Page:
3.6 Similarity Searching
A similarity search compares the chemical attributes of a query structure with
those of each database entry (Vol.1, p.6-39 to 6-52).
The technique is useful since:
Two coefficients are available:
- Relevant results are produced whether or not the query structure exists in
- Close chemical neighbours are `hit' without any decisions about chemical
substitution having to be made.
- It allows `browsing' of CSD, and a chance of finding unexpected
- TANImoto (Jaccard) coefficient
- DICE coefficient
Both yield values between 1.0 for maximum similarity (identity) and 0.0
2D Similarity Search Procedure
- Draw structure in BUILD menu and define it as precisely as possible by specifying
exact hydrogen counts, bonds types, etc. using commands in 2D-CONSTRAIN sub-menu.
- Select the similarity coefficient to be used: TANI or DICE in 2D-CONSTRAIN sub-menu.
- Select SIMIL in the 2D-CONSTRAIN sub-menu to define fragment for similarity search.
- Select STOP-LIMIT in SEARCH menu, to specify number of hits, eg. 30.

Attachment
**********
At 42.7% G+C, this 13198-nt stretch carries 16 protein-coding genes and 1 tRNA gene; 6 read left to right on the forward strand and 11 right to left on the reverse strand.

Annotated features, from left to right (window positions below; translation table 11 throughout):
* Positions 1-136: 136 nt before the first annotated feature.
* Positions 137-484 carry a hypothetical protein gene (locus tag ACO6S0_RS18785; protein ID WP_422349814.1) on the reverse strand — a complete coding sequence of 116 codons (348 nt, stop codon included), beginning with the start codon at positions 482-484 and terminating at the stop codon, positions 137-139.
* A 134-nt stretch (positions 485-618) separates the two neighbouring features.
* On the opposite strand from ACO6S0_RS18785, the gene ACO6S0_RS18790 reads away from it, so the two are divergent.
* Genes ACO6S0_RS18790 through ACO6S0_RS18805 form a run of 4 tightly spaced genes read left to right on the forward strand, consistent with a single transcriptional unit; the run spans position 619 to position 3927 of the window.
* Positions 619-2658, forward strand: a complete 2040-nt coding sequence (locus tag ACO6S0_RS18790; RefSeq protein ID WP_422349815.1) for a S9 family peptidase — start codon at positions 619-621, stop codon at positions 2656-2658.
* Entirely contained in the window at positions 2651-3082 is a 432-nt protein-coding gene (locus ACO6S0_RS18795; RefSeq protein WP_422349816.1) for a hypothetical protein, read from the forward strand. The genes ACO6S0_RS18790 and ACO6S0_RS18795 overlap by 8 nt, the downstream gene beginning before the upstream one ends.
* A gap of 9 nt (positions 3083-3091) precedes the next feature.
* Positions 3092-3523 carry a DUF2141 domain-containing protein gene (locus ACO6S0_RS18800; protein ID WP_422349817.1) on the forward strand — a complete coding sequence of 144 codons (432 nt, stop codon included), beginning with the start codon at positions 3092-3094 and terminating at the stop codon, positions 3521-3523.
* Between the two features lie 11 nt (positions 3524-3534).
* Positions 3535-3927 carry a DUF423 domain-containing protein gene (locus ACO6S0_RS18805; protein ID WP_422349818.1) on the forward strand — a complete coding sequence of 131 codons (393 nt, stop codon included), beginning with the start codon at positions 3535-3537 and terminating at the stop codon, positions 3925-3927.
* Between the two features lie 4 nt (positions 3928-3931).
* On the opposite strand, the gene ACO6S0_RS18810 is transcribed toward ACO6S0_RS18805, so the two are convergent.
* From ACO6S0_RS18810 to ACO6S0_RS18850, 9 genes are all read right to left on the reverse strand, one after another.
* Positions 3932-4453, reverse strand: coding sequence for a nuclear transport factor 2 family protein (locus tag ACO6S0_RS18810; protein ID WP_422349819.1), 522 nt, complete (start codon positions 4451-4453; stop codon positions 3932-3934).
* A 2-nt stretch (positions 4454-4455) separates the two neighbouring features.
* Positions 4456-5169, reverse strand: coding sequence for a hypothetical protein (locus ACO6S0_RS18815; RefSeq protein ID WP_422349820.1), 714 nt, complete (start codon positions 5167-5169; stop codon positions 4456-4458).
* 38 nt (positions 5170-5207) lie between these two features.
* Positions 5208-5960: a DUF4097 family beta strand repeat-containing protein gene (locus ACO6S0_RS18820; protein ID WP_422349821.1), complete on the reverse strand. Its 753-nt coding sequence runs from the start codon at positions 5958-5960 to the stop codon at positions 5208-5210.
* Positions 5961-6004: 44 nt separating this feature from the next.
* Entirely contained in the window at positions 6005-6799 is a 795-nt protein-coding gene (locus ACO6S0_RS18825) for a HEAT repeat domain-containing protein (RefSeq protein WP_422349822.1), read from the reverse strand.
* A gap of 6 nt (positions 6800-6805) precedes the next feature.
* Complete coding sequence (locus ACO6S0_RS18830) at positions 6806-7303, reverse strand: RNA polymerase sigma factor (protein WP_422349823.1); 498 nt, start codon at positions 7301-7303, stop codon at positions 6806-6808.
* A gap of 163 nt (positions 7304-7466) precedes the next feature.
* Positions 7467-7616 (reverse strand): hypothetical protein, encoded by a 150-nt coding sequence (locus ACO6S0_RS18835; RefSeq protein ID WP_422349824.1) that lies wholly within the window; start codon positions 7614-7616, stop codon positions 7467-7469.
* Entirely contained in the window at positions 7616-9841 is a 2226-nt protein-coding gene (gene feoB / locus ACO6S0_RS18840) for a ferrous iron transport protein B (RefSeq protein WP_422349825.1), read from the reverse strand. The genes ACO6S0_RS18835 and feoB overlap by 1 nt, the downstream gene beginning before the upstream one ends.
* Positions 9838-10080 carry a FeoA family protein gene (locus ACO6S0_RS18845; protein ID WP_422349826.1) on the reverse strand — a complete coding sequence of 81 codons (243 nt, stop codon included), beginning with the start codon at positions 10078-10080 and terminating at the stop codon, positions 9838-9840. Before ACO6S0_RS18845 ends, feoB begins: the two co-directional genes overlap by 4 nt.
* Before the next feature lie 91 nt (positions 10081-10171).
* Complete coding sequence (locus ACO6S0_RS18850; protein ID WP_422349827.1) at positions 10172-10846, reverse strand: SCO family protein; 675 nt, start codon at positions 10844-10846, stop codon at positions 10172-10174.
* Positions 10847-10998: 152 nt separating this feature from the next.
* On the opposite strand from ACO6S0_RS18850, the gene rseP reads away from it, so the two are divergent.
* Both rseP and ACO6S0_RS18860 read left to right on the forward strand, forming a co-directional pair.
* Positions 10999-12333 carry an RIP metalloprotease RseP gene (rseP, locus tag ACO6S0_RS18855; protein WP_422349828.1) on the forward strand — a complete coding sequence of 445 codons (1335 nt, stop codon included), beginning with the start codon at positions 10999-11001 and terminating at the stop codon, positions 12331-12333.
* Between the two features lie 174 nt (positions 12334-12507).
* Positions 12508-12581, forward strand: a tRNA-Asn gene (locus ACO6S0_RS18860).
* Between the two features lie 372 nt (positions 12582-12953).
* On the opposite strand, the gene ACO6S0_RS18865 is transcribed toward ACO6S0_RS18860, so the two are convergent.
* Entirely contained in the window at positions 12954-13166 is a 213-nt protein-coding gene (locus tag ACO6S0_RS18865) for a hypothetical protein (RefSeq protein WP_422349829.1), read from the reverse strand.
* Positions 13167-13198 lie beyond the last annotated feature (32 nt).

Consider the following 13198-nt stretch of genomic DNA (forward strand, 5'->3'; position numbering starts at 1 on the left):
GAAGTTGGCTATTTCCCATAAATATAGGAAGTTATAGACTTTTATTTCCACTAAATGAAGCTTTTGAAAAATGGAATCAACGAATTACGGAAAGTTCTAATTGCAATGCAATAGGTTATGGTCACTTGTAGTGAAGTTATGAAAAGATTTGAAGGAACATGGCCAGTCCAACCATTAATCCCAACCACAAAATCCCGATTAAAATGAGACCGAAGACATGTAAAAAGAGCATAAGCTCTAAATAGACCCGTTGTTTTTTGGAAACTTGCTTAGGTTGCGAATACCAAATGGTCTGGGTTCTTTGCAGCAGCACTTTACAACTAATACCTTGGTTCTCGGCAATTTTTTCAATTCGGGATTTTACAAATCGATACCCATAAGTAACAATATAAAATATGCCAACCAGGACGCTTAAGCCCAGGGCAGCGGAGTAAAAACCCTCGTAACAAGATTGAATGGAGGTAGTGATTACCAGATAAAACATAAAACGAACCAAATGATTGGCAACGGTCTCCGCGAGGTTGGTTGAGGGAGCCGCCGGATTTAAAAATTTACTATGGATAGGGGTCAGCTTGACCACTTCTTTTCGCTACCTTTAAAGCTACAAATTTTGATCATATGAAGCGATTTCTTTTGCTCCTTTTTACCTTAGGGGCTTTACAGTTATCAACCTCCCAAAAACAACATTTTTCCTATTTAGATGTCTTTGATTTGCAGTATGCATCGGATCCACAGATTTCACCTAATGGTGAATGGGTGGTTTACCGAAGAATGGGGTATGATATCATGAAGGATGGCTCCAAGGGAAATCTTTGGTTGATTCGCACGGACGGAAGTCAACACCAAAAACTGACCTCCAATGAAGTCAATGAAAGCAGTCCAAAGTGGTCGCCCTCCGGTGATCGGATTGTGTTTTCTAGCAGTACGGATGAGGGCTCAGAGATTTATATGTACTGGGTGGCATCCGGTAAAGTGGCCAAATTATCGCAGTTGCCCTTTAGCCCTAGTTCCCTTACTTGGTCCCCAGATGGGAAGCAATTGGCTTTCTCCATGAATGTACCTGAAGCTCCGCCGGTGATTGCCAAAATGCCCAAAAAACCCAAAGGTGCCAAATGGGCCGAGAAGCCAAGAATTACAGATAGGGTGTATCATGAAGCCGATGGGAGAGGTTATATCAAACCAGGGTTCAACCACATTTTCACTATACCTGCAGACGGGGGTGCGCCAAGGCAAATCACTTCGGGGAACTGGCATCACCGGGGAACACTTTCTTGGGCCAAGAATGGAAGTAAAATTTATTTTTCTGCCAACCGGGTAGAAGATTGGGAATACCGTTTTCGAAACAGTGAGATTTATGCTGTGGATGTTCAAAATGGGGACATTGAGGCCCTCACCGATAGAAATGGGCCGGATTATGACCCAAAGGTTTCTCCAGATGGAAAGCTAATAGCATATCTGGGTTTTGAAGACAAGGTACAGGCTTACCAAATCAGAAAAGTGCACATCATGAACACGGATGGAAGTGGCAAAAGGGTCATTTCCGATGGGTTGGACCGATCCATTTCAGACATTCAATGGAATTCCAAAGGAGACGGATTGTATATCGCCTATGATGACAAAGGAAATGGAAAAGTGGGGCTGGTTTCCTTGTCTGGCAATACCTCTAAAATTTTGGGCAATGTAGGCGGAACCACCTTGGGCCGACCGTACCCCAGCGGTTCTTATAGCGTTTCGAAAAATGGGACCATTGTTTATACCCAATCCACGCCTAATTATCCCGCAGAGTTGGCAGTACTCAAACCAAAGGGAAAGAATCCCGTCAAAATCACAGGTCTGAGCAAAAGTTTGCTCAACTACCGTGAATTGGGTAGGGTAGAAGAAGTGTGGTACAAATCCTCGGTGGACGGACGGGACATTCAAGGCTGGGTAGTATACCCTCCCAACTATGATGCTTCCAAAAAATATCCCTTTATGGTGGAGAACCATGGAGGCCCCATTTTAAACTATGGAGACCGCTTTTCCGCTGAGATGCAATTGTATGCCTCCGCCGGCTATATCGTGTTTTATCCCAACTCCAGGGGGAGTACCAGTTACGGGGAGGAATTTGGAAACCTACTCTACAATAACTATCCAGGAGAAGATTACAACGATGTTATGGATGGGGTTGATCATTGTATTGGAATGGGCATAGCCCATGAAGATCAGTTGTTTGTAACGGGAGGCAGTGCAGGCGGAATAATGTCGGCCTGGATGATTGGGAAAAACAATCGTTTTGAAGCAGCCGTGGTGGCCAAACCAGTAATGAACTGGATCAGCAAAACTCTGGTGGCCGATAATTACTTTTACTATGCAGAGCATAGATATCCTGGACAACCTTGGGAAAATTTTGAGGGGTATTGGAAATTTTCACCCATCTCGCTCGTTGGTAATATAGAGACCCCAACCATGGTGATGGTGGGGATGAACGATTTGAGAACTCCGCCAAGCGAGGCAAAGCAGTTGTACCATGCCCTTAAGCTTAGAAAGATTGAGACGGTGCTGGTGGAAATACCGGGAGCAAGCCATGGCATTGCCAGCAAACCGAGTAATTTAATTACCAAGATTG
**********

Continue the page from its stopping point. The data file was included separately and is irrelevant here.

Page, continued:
- Start search by selecting HITALL and START commands.
- At the end of search the top n hits are ranked by decreasing values of similarity
coefficient and a suub-database of these n hits is saved for subsequent searching.
- Initiate QUEST3D in graphics mode (Section 3.1).
- Search CSD to find the 30 structures which are most similar to
o-aminophenol using the TANI similarity coefficient:
1. Draw fragment in BUILD menu:
- Select AROM bond type and RING to draw phenyl group.
2. Constrain O and N to be NH2 and OH:
- Select 2D-CONSTRAIN
- Select HYDROGENS, type 1, <R>, select O
- Reselect HYDROGENS type 2 <R>, select N
3. Specify fragment as precisely as possible:
- Select GENERATE-HYDS to add phenyl hydrogens.
- Select ALL-EXACT.
- Select CYCLICITY, and reselect it, so A appears in cyclicity box, select
C-O and C-N bonds.
4. Fragment definition is now complete:
Initiate CSD Similarity Search: Follow steps 4 to 6 in the `search
procedure' described above.